Lake users are advised to stay out of the water and to not engage in any recreation activities when toxin levels are at a “Danger” advisory level.
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During periods of “Danger” advisory levels, testing occurs on a weekly basis. When toxins are at lower levels testing occurs on a bi-weekly or monthly basis.
The City contracts with WSP Environment & Infrastructure for sampling. WSP prepares, packages, and overnights the samples to Greenwater Labs in Florida. Test results are usually received within 3-5 business days of the collection date. Testing is primarily for microcystin, the most common type of cyanotoxin in Lake Elsinore. Other toxins might be assessed depending on current lake conditions.
Lake users are advised to not contact the water at the “Danger” or “Warning” advisory levels. Swimming is allowed at the “Caution” level but water should not be ingested.
Fish caught in the lake should not be eaten when a “Danger” advisory is present. During a “Warning” or “Caution” advisory fish should be cleaned and guts thrown away and fillets should be cleaned with tap water or bottled water before cooking.
Pets should not go into or drink the water any time an advisory of any level is posted.
The City, partner agencies, and lake scientists are continually looking at methods and researching treatment options. In a recent study, four treatments were tested and analyzed in enclosed study areas near the Launch Pointe public beach. A final report of that study, which included chemical and microbial strategies, will be released by mid-2023. The City has also applied for a grant and federal funding to conduct a pilot study that utilizes a technology to physically remove algae from the lake with a harvesting system. Award notices for that funding should be released in July 2023.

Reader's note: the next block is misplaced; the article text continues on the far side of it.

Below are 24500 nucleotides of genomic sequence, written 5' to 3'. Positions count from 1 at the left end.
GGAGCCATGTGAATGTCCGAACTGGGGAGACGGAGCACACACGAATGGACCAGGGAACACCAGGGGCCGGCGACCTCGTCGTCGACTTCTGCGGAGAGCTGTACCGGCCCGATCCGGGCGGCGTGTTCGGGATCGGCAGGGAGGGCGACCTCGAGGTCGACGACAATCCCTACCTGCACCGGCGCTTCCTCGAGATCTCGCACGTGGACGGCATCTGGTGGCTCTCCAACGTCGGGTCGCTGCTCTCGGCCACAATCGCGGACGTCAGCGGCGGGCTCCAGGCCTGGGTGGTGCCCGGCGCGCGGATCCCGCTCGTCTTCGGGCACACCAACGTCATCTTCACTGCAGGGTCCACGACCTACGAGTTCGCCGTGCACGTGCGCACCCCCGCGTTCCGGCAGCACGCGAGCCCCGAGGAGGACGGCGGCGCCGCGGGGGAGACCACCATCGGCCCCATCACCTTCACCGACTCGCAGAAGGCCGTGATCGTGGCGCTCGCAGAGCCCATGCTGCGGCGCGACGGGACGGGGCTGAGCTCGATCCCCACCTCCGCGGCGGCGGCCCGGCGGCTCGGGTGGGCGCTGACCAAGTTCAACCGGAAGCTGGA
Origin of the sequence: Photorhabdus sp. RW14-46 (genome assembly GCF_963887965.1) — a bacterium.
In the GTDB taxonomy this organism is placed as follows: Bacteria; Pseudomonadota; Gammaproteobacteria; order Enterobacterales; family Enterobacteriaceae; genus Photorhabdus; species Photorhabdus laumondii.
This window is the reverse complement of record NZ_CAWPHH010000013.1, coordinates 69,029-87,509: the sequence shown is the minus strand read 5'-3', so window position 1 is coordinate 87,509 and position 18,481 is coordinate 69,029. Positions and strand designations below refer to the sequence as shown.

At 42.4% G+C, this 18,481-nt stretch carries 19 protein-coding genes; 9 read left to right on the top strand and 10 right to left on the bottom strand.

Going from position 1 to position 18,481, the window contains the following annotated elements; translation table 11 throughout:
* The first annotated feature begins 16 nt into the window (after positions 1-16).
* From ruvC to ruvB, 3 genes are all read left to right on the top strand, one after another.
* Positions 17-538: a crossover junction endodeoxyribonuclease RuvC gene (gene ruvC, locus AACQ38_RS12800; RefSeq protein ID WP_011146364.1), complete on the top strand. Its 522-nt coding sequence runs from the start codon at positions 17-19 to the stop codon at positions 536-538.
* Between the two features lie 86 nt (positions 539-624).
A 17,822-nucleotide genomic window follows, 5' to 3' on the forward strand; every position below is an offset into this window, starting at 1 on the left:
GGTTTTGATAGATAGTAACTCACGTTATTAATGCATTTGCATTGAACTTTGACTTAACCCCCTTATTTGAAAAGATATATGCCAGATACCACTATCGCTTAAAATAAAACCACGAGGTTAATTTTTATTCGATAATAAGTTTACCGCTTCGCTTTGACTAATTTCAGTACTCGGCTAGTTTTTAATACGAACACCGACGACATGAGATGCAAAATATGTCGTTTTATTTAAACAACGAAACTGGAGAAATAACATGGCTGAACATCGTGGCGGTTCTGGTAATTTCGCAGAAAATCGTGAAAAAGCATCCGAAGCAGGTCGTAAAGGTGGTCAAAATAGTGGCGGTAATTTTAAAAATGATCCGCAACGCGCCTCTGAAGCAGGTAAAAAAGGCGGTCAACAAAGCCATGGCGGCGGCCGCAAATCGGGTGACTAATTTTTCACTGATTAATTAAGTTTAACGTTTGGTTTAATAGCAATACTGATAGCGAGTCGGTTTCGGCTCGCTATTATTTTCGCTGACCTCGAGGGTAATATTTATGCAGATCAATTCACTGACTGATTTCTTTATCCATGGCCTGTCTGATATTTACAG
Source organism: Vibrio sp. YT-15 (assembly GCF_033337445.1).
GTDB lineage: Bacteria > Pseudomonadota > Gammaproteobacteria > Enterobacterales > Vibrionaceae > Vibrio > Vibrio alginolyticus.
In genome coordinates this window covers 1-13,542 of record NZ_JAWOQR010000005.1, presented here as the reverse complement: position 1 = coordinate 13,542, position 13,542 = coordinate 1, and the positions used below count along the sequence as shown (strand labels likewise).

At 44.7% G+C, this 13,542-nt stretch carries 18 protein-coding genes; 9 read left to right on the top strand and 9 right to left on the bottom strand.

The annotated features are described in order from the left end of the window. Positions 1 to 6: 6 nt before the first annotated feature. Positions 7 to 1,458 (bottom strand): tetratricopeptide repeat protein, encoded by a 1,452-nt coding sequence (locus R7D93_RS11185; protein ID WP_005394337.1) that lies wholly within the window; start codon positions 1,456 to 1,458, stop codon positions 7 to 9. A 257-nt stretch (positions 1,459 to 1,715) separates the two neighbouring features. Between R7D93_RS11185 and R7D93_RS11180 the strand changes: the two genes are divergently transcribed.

The Lake Elsinore Aeration and Mixing System (LEAMS) is operational. However, the consensus amongst the scientific community is that the system is nearing the end of its useful life and that the system has a minimal effect on reducing toxic algae blooms. The City and Elsinore Valley Municipal Water District are continually monitoring the system and are currently exploring options for upgrading, repurposing, or replacing the system.
These treatments have been considered and researched and could possibly be part of the mix of treatments. However, it is generally agreed upon that there isn’t one treatment that will serve as a “silver bullet” to eliminate toxic algae blooms in Lake Elsinore due to the size and complexities of the lake. These treatments are considered as short-term solutions and would need to be applied regularly at a high volume and cost due to the size of the lake (3,000 acres).